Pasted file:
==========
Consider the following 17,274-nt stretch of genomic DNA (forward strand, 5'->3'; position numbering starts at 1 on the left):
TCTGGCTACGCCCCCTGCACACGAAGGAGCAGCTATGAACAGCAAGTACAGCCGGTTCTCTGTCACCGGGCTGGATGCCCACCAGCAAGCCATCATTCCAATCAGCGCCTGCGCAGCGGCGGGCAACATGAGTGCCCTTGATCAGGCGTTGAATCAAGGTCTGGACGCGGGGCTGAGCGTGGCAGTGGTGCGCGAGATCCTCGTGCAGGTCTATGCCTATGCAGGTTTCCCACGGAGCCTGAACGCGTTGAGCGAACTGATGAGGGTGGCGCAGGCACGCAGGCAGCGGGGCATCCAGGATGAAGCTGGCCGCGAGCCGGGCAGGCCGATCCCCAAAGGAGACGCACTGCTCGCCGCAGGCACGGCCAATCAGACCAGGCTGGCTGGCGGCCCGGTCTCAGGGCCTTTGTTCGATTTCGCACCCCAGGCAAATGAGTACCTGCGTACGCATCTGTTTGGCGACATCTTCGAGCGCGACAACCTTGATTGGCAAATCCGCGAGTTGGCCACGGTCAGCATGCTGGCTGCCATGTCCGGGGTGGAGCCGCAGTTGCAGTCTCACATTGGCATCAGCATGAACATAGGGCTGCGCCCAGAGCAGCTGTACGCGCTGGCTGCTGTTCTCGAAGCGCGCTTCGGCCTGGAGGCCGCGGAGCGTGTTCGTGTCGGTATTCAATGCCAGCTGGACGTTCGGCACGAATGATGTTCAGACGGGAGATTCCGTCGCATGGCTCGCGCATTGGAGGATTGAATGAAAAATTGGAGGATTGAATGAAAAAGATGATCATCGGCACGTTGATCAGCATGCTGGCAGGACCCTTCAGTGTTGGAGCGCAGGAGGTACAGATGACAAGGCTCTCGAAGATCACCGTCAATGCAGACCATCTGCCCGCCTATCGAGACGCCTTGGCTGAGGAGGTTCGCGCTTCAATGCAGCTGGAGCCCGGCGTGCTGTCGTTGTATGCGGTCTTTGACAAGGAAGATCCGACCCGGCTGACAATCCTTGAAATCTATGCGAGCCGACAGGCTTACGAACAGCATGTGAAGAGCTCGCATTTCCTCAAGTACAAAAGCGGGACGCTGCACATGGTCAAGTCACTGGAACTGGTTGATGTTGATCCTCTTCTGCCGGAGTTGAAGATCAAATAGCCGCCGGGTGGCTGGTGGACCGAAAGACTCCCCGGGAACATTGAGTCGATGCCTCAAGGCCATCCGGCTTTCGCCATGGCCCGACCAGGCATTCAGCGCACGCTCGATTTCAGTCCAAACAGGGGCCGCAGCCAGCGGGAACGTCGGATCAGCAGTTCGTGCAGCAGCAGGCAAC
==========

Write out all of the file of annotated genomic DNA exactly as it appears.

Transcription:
Consider the following 17,274-nt stretch of genomic DNA (forward strand, 5'->3'; position numbering starts at 1 on the left):
TCTGGCTACGCCCCCTGCACACGAAGGAGCAGCTATGAACAGCAAGTACAGCCGGTTCTCTGTCACCGGGCTGGATGCCCACCAGCAAGCCATCATTCCAATCAGCGCCTGCGCAGCGGCGGGCAACATGAGTGCCCTTGATCAGGCGTTGAATCAAGGTCTGGACGCGGGGCTGAGCGTGGCAGTGGTGCGCGAGATCCTCGTGCAGGTCTATGCCTATGCAGGTTTCCCACGGAGCCTGAACGCGTTGAGCGAACTGATGAGGGTGGCGCAGGCACGCAGGCAGCGGGGCATCCAGGATGAAGCTGGCCGCGAGCCGGGCAGGCCGATCCCCAAAGGAGACGCACTGCTCGCCGCAGGCACGGCCAATCAGACCAGGCTGGCTGGCGGCCCGGTCTCAGGGCCTTTGTTCGATTTCGCACCCCAGGCAAATGAGTACCTGCGTACGCATCTGTTTGGCGACATCTTCGAGCGCGACAACCTTGATTGGCAAATCCGCGAGTTGGCCACGGTCAGCATGCTGGCTGCCATGTCCGGGGTGGAGCCGCAGTTGCAGTCTCACATTGGCATCAGCATGAACATAGGGCTGCGCCCAGAGCAGCTGTACGCGCTGGCTGCTGTTCTCGAAGCGCGCTTCGGCCTGGAGGCCGCGGAGCGTGTTCGTGTCGGTATTCAATGCCAGCTGGACGTTCGGCACGAATGATGTTCAGACGGGAGATTCCGTCGCATGGCTCGCGCATTGGAGGATTGAATGAAAAATTGGAGGATTGAATGAAAAAGATGATCATCGGCACGTTGATCAGCATGCTGGCAGGACCCTTCAGTGTTGGAGCGCAGGAGGTACAGATGACAAGGCTCTCGAAGATCACCGTCAATGCAGACCATCTGCCCGCCTATCGAGACGCCTTGGCTGAGGAGGTTCGCGCTTCAATGCAGCTGGAGCCCGGCGTGCTGTCGTTGTATGCGGTCTTTGACAAGGAAGATCCGACCCGGCTGACAATCCTTGAAATCTATGCGAGCCGACAGGCTTACGAACAGCATGTGAAGAGCTCGCATTTCCTCAAGTACAAAAGCGGGACGCTGCACATGGTCAAGTCACTGGAACTGGTTGATGTTGATCCTCTTCTGCCGGAGTTGAAGATCAAATAGCCGCCGGGTGGCTGGTGGACCGAAAGACTCCCCGGGAACATTGAGTCGATGCCTCAAGGCCATCCGGCTTTCGCCATGGCCCGACCAGGCATTCAGCGCACGCTCGATTTCAGTCCAAACAGGGGCCGCAGCCAGCGGGAACGTCGGATCAGCAGTTCGTGCAGCAGCAGGCAAC